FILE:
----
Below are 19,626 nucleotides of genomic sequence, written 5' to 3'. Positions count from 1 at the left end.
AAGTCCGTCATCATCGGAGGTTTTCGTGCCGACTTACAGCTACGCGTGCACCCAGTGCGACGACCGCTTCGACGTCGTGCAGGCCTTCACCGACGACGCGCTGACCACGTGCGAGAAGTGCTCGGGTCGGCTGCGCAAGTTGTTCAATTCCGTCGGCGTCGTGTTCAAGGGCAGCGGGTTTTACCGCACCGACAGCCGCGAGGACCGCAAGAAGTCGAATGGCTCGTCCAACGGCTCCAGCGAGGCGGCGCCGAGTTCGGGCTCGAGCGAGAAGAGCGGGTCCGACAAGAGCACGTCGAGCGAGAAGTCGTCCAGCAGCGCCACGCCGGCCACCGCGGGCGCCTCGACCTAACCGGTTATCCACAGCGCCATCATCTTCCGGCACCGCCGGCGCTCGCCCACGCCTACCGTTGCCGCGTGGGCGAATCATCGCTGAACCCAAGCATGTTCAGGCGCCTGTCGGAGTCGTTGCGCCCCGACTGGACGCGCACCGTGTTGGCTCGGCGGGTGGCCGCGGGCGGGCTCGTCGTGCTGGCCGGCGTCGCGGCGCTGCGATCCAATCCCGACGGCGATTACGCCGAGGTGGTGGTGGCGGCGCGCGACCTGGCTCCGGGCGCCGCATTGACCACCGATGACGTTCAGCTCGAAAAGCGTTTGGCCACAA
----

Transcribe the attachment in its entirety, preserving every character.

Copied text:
Below are 19,626 nucleotides of genomic sequence, written 5' to 3'. Positions count from 1 at the left end.
AAGTCCGTCATCATCGGAGGTTTTCGTGCCGACTTACAGCTACGCGTGCACCCAGTGCGACGACCGCTTCGACGTCGTGCAGGCCTTCACCGACGACGCGCTGACCACGTGCGAGAAGTGCTCGGGTCGGCTGCGCAAGTTGTTCAATTCCGTCGGCGTCGTGTTCAAGGGCAGCGGGTTTTACCGCACCGACAGCCGCGAGGACCGCAAGAAGTCGAATGGCTCGTCCAACGGCTCCAGCGAGGCGGCGCCGAGTTCGGGCTCGAGCGAGAAGAGCGGGTCCGACAAGAGCACGTCGAGCGAGAAGTCGTCCAGCAGCGCCACGCCGGCCACCGCGGGCGCCTCGACCTAACCGGTTATCCACAGCGCCATCATCTTCCGGCACCGCCGGCGCTCGCCCACGCCTACCGTTGCCGCGTGGGCGAATCATCGCTGAACCCAAGCATGTTCAGGCGCCTGTCGGAGTCGTTGCGCCCCGACTGGACGCGCACCGTGTTGGCTCGGCGGGTGGCCGCGGGCGGGCTCGTCGTGCTGGCCGGCGTCGCGGCGCTGCGATCCAATCCCGACGGCGATTACGCCGAGGTGGTGGTGGCGGCGCGCGACCTGGCTCCGGGCGCCGCATTGACCACCGATGACGTTCAGCTCGAAAAGCGTTTGGCCACAA